Simple Chocolate Heaven: Western Kentucky Chocolate Sheet Cake, with a Mother's Day Add-On
Go directly here if you are an experienced cook and just want the recipe. Because I am preparing to go on and on about this cake, its geneology, and how to make it. I want children and first time cooks to make it with ease. I even intend to get around to Mother's Day toward the end of this post, honoring the person who moved the mixing bowl to a low stool so I could help make a cake when I was five years old.
Still here? First, about the "sheet." It might seem that sheet cake would be baked in a sheet pan (cookie sheet, baking sheet). It rises too much for that. A sheet cake -- at least the homemade version -- is baked flat in a baking pan or casserole dish, so although it is not exactly flat like a sheet, it is flat and rectangular (sheet-like qualities) when compared to a layer cake (stacked up with icing or filling between several round layers) or a pound cake (fat and round with a giant hole in the middle like a doughnut on steroids). This particular sheet cake, taking after its layer cake cousins, has icing, but a luscious poured-on version that avoids all the hassles associated with applying icing competently to layer cakes without first attending several months of expensive training as a pastry chef.
Then there's the "western Kentucky" moniker. In truth, this cake and its close cousins are fiercely claimed as "ours" in many parts of the USA, including Texas and the deep South. I met the cake in western Kentucky and developed my tweaks to it while there, so that explains my name for it.
This cake fits well with western Kentucky cuisine, which is decidedly more southern than in the rest of Kentucky. As evidence, I offer one word: Barbeque. A small western Kentucky town may have five barbeque restaurants and five more barbeque shacks, all offering memorable morsels. That kind of barbeque abundance is prevalent in western Kentucky and relatively scarce in central, northern, eastern and south-central Kentucky.
But never mind. Chocolate sheet cake pleases people in all parts of the state, I'm pretty sure. I have tested it extensively in downtown Lexington, at least. Once I settled here, given that I was still willing to ignore my neighbors' and loved ones' health problems, I made this wonderful cake for most neighborhood meetings or potlucks. It was a novelty here, and so easy to make I became spoiled into thinking I could be at my "real" work until 40 minutes before a neighborhood meeting and still have time to make, bake, and take a (very warm -- yum) cake for refreshments.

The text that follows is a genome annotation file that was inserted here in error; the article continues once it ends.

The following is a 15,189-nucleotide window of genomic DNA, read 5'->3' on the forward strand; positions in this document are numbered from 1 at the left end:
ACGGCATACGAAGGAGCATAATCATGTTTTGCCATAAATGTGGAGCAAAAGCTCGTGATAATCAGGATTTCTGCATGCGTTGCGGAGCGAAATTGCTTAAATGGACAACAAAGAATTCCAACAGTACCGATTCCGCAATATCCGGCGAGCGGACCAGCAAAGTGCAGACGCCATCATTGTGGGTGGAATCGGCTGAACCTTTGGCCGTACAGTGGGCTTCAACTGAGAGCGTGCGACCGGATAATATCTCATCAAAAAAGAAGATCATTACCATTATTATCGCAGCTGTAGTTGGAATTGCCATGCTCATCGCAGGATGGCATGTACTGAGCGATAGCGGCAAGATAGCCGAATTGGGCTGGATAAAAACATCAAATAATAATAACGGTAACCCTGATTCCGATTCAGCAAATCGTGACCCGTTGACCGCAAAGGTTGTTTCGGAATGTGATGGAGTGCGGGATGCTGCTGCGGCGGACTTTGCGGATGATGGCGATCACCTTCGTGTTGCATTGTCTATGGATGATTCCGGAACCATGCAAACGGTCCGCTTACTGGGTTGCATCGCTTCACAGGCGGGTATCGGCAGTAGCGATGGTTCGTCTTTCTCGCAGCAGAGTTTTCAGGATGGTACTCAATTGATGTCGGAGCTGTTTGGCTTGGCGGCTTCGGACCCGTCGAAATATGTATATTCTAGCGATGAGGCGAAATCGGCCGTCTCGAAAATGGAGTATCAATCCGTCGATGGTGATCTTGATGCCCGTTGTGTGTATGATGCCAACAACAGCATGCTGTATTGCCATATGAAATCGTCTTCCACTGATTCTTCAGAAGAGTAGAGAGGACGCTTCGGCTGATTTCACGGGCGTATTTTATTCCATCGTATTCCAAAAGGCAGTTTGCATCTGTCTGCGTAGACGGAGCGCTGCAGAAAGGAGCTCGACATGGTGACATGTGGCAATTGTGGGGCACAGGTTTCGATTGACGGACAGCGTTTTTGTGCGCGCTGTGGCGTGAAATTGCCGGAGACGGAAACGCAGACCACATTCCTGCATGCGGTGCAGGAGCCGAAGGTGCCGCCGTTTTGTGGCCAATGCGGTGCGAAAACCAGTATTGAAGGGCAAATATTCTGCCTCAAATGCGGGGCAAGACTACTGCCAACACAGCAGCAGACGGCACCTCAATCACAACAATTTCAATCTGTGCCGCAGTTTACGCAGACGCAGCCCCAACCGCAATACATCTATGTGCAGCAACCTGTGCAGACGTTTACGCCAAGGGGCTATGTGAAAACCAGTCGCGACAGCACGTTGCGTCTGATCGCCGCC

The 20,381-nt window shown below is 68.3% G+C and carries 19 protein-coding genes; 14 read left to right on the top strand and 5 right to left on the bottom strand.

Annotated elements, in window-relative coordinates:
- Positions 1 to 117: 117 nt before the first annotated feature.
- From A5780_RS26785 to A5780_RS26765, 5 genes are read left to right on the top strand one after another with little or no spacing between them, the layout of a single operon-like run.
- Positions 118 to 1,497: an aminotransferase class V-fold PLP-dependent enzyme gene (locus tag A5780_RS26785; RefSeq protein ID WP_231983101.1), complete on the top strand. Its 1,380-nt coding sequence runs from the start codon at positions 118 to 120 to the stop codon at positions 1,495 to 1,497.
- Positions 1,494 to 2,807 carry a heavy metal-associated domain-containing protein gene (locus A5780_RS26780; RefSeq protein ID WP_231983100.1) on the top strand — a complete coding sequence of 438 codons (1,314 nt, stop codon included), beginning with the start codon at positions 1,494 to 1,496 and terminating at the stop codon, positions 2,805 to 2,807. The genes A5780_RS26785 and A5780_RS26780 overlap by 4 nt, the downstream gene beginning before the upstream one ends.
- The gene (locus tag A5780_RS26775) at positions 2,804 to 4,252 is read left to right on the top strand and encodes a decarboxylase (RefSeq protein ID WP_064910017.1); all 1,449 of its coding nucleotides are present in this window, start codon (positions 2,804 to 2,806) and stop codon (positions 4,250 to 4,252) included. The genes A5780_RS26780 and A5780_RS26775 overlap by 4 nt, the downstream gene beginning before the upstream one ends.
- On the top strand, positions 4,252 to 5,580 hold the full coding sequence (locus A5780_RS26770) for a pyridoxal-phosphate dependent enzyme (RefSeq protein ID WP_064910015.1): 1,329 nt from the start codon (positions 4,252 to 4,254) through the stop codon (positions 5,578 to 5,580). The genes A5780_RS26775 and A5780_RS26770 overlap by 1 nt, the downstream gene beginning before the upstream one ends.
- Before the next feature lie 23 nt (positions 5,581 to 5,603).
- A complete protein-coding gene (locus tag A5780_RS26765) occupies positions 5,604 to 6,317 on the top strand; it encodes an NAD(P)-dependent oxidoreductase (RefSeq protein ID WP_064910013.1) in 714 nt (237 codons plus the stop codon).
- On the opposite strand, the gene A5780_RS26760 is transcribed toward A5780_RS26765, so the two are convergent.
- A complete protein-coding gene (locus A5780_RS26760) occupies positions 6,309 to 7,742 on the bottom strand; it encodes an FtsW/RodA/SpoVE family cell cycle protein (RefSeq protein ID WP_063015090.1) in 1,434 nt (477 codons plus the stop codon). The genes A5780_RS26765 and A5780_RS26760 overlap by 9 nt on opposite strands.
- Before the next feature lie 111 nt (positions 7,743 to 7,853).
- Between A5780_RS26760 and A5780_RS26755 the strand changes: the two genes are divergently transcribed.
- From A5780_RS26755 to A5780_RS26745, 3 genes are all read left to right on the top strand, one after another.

Total prep time for this cake -- I'll be a grownup and include cleanup time -- might reach 15 minutes. MIGHT. More likely it's a 10 minute process to make the cake, make and pour the icing over the hot cake, and wash the one pan and one bowl you will use. This assumes they will still need washing after you and anyone else you allow into the kitchen lick pot and bowl clean.
I believe this is the least fussy, most rewarding chocolate cake one can make. The cake itself is moist and meltingly tender. It does not easily become tough or dry. It requires no creaming, no separating of eggs, not even any wrestling with icing crumbly layers, yet it has a tasty icing that caps the indulgence.
I nominate this cake as the first one to teach children to make. Even very little children can carry out nearly every step of the measuring and stirring, as long as an adult manages the hot oven and hot stove.
One practical caution: Even though this is a good cake to make in a rush, and a good teaching/engaging cake for children and new cooks, please do not combine these two different missions. For teaching children -- or grownups for that matter -- allow all the time in the world. Going slowly stokes a love of cooking and of the kitchen. Being slow and easy about making this cake means you and your "pupils" can take full advantage of the wonder and fun of kitchen chemistry, while also allowing the ingredients' magical, sensual sides to show off: the smells of the melted butter and chocolate, the glisten of fresh raw eggs, and, of course, the taste of the batters, licked from spoons and fingers. This cake's short cooking time, and its wonderful taste and texture when eaten warm, add to its excellence for working with young (and possibly impatient) cooks.
I have modified the original recipe instructions significantly. The ingredients and proportions are nearly the same, with one big exception: I replace the original recipe's margarine with butter, which I have always used for this recipe.
A Mother's Day Add-On: From the beginning, I made the Western Kentucky Chocolate Sheet Cake with butter, not the margarine in the original recipe, or the "shortening" or oils suggested in some variants. Butter brings the flavor - and it is a real food.
When I use butter - a lifelong practice - I am following the Ruth Rule. That's Ruth as in my mother, known to her best buddy as "Sweetie Face." Both of the buddies now, our amazing parents, rest in sweet memory. Their food judgments infuse my own each day, all day. As a result, I don't consider margarine a food, and would not subject a mean cat to a dish made with it.
Last night I went to the delightful monthly local foods potluck here in Lexington. Five new people showed up just as the meal began. They told about watching Michael Pollan on an Oprah Earth Day program, and about his citing the "grandmother" rule: "Don't eat anything your grandmother wouldn't recognize."
I look back only one generation for that guidance, not two. Mother firmly and joyfully trusted in real food, especially OUR real food. In honor of Mother's Day, I offer a column I wrote last year about what Sweetie Face would have cooked for Mother's Day Dinner. I hope your meals for Mother's Day and every day center around real food.